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Monday, October 25, 2021
Home Health Surgeon at Northwick Park saves athletes kidney

Surgeon at Northwick Park saves athletes kidney

‘You never know what’s round the corner, do you?’ says water polo player Toula Falvey who went from training with the national team to barely being able to walk in the space of a few hours.

The 21 year-old American athlete narrowly avoided losing a kidney in a rare condition which could have seen the organ die within an hour due to a sudden blood clot of the renal vein.

Toula, who had been spending the summer in the UK training for the World University Games, was enjoying her first taste of independence when a stomach ache quickly turned into severe abdominal pain and vomiting.

She was rushed to Ealing Hospital where the initial diagnosis was a troublesome kidney stone before scans revealed a swollen kidney that may already have died due to blood clot of the renal vein.

Martin Malina, an endovascular surgeon at neighbouring Northwick Park Hospital, said: “It’s an extremely rare condition where blood being pumped into the organ via the renal artery is trapped because the renal vein leading out of the kidney is blocked.

It was a shock for the super fit British-American citizan who had never been to hospital in her life.

“One moment everything was fine, the next I was in hospital being told I might lose a kidney. It’s been quite a week.”

Surgeons carried out an initial procedure which involved an overnight infusion of a powerful medicine into the kidney to break up the clot. A second procedure the following day at Northwick Park Hospital saw the remains of the clot removed with the use of wires guided into the vein via an entry point in the groin.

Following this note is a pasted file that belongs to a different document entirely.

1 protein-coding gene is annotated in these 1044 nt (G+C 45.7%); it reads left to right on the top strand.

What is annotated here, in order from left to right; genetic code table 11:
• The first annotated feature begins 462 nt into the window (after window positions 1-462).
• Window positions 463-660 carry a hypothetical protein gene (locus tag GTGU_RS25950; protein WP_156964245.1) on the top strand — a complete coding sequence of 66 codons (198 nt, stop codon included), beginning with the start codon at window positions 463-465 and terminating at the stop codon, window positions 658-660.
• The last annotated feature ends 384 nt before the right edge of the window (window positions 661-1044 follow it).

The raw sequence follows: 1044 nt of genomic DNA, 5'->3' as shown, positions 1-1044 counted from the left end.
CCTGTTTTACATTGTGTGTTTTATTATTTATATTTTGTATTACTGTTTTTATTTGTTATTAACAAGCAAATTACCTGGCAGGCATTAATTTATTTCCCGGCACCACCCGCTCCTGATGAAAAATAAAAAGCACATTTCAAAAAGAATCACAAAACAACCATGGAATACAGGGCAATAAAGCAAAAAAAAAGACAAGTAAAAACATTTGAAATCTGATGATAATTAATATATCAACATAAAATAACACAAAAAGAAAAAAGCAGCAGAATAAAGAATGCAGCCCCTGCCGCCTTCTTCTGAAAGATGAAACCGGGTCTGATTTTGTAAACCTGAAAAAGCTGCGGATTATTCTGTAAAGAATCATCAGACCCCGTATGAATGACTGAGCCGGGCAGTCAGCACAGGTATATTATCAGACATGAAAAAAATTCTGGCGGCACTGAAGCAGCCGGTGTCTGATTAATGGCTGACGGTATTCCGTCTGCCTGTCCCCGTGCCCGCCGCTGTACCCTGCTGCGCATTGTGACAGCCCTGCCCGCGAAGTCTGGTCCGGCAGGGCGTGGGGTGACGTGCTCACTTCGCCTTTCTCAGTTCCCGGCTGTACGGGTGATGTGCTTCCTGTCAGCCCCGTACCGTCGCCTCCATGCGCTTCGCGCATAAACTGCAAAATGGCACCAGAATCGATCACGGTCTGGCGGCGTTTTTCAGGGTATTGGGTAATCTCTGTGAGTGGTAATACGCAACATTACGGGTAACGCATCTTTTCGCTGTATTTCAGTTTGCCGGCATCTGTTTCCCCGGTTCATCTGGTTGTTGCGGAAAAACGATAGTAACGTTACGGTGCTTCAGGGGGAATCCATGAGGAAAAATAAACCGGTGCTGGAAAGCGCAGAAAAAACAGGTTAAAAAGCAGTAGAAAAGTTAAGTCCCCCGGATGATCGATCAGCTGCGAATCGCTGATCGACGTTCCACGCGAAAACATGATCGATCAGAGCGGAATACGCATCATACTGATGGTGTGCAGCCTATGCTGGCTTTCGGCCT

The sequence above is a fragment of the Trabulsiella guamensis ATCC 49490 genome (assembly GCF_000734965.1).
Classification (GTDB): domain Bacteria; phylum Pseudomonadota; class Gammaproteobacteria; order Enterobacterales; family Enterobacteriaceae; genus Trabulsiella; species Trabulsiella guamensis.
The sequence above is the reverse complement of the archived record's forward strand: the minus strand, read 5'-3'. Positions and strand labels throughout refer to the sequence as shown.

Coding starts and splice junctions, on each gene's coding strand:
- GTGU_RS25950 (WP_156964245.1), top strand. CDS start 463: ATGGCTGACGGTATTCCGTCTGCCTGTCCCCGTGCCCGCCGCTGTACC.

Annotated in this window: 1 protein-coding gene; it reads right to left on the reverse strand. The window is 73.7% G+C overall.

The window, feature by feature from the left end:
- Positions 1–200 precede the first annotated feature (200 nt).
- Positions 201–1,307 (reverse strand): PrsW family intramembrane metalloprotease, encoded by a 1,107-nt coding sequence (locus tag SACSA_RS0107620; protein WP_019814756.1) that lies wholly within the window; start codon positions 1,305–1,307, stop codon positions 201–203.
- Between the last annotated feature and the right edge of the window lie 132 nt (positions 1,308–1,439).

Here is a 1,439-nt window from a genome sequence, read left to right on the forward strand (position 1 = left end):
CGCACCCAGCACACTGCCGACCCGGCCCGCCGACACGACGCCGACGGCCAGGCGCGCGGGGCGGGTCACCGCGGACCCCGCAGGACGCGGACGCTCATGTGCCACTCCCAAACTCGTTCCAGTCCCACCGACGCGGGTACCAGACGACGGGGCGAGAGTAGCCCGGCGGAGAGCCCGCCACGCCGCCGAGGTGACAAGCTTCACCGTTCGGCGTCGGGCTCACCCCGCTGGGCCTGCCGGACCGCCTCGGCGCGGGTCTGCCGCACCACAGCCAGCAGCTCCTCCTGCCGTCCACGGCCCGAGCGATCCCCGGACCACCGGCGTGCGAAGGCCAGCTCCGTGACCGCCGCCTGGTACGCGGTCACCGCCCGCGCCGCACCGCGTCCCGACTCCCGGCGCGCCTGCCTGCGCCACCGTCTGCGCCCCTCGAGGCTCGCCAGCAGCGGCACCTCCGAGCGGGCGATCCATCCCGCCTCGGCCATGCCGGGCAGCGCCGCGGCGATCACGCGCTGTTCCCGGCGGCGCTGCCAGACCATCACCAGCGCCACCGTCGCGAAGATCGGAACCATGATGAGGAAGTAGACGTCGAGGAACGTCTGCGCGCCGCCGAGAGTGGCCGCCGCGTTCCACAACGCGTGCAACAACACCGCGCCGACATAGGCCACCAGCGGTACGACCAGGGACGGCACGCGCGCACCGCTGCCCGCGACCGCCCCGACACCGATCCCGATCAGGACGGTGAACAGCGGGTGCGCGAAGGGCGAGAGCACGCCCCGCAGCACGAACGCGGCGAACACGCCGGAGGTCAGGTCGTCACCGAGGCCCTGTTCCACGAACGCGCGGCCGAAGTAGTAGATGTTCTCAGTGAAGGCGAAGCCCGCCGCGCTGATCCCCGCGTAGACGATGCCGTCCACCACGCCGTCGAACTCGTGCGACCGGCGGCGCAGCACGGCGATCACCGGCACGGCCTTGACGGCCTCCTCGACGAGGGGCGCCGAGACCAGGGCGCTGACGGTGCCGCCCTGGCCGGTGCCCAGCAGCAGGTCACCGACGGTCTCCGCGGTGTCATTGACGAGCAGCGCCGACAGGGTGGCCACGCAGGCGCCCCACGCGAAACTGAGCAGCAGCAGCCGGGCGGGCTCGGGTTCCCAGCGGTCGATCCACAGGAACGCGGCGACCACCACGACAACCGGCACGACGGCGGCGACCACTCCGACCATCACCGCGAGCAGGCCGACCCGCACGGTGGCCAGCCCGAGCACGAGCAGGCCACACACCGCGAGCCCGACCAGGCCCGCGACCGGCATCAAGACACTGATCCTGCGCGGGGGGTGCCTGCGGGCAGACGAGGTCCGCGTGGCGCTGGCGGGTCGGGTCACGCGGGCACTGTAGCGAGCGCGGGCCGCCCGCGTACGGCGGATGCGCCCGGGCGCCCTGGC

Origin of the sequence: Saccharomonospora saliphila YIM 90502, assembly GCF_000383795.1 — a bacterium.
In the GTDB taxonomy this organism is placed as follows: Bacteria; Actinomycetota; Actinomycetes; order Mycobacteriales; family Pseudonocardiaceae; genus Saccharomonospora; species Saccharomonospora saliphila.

Martin added: “It’s a tough thing for anyone to go through yet alone a young athlete whose family are several thousand miles away.

“Luckily, there was still a trickle of blood passing through her kidney when she arrived which gave us enough time to rectify the problem. Expert multidisciplinary input by radiologists, transplant surgeons and nephrologists was extremely helpful.”

Toula said: “Martin was reassuring and kept things light after I told him I didn’t like needles or blood. I was so relieved when he told me the procedure seemed successful.

“It’s been a real whirlwind of a week but I can walk a few steps now and am already thinking about when I can get back in the water.”

Toula is taking her mind off things by cheering on two of her friends who are currently competing for the Canadian water polo team in the Tokyo Olympics.